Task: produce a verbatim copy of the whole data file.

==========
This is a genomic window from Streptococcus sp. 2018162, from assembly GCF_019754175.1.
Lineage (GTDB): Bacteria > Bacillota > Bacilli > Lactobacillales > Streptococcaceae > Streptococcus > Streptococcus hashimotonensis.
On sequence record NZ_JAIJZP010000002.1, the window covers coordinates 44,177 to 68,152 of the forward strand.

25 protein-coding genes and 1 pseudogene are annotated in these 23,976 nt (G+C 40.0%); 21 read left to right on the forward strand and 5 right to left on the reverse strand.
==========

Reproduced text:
This is a genomic window from Streptococcus sp. 2018162, from assembly GCF_019754175.1.
Lineage (GTDB): Bacteria > Bacillota > Bacilli > Lactobacillales > Streptococcaceae > Streptococcus > Streptococcus hashimotonensis.
On sequence record NZ_JAIJZP010000002.1, the window covers coordinates 44,177 to 68,152 of the forward strand.

25 protein-coding genes and 1 pseudogene are annotated in these 23,976 nt (G+C 40.0%); 21 read left to right on the forward strand and 5 right to left on the reverse strand.